Thinking that low fat milk is better for you than whole milk has been part of the U.S. healthy diet culture for quite some time now, which is why some confusion is about to ensue in the light of a new shift in this belief.
According to the upcoming update of the American dietary guidelines that will be released this winter, changing healthy recommendations from skim to whole milk is expected. The reason why comes in the form of recent studies that found that whole milk – and its saturated fats – aren’t as bad as we once thought and could even be healthier in the long run.
The world of health studies is indeed constantly evolving and it can be confusing to read contradicting researches on various matters; one day whole milk is the worst choice you could make, and the next it’s praised for its qualities.
However, according to Assistant Prof. Marcia Otto of the University of Texas, consuming less full fat dairy can lead to a greater risk of contracting chronic illnesses. Otto explained that over the past decade, the health community has come to realize that certain fat foods seem to have important benefits.
A recent study debunked the theory that whole milk drinkers are more prone to develop cardiac disease as compared to skim milk drinkers. At the same time, the research could not find evidence to prove that that low fat milk is good for losing weight while whole milk helps those wanting to gain some.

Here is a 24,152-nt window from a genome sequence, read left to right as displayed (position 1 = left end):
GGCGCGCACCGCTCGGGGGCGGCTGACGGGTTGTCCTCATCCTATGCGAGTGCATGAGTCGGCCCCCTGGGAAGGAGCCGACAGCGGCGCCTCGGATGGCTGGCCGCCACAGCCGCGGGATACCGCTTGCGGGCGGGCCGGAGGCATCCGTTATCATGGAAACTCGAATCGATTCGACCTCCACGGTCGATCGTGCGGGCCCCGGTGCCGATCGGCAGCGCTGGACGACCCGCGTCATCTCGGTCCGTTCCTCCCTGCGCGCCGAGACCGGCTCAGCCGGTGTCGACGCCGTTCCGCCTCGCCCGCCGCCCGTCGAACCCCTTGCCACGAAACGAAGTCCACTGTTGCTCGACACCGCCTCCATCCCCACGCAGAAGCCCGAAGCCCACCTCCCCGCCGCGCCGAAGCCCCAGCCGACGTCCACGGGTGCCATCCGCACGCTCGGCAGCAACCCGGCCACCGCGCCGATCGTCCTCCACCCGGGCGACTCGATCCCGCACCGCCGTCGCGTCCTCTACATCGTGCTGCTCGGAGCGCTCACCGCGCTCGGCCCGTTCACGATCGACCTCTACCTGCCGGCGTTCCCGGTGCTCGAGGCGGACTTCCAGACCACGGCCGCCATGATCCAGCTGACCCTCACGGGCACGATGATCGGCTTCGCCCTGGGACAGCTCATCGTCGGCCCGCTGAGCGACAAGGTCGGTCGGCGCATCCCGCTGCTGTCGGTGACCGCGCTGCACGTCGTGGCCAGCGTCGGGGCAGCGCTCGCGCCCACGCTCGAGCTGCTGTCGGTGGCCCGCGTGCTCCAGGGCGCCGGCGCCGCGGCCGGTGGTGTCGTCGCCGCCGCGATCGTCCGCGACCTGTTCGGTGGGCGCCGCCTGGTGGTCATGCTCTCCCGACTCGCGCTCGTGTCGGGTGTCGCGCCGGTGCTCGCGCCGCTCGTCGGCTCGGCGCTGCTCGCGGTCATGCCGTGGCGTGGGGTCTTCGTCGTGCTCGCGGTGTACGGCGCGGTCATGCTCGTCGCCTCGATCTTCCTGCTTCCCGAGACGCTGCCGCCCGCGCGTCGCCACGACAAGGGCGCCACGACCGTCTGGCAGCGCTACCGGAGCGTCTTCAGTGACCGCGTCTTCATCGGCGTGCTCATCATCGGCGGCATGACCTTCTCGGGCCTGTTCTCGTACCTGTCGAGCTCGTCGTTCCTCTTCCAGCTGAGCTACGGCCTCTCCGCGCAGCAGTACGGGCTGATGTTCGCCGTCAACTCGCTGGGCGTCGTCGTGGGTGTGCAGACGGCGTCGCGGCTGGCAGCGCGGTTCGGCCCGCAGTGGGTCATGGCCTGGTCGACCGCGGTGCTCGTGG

Study author Dr. Mario Kratz, a nutrition scientist at the Fred Hutchinson Cancer Research Center, Seattle, explains that the evidence lacks to explain the idea that low-fat is healthier for reducing obesity.
On the other hand, there isn’t much evidence to back up whole milk as healthier than its less fat counterpart. Research still proves that the heart benefits more from unsaturated fats rather than from the saturated fats found in whole milk.
It was also noted that switching from whole milk to low fat alternatives usually means supplementing the caloric needs by consuming more carbohydrates and sugars. So, bottom line is that this substitution most likely cancels the benefits that come with shifting to low fat milk.
Consumers trying to better protect their heart by opting for skim milk should also consider choosing foods that contain unsaturated fat. Researchers are starting to look at fat with new glasses, which includes the substitutes for fat calorie sources, because the body still need to get them from somewhere.
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